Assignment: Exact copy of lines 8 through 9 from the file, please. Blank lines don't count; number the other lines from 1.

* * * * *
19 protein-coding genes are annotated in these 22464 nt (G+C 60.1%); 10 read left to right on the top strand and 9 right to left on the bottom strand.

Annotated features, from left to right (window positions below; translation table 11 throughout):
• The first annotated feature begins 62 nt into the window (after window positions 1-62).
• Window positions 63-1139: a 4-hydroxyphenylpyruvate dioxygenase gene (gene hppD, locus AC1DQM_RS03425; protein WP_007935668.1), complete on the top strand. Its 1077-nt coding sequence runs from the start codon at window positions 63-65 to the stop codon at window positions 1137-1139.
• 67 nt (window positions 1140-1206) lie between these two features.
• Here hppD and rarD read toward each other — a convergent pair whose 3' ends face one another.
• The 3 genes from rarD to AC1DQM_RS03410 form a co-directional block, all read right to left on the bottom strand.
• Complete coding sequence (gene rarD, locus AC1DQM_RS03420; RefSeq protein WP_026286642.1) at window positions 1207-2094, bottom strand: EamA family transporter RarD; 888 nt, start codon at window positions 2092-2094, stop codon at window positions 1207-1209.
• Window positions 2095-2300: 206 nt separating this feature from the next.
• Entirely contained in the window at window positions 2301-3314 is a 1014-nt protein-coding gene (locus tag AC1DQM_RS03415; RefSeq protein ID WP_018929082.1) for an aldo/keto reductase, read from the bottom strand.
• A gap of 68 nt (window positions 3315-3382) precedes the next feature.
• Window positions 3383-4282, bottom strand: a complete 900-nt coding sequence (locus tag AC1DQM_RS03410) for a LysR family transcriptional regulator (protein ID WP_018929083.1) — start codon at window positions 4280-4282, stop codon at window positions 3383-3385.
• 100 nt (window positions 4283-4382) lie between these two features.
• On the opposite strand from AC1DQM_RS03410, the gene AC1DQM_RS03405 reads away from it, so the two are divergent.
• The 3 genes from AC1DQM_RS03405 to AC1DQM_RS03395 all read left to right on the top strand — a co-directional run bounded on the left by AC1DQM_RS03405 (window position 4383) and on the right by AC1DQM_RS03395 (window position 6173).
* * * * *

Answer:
• Complete coding sequence (gene rarD, locus AC1DQM_RS03420; RefSeq protein WP_026286642.1) at window positions 1207-2094, bottom strand: EamA family transporter RarD; 888 nt, start codon at window positions 2092-2094, stop codon at window positions 1207-1209.
• Window positions 2095-2300: 206 nt separating this feature from the next.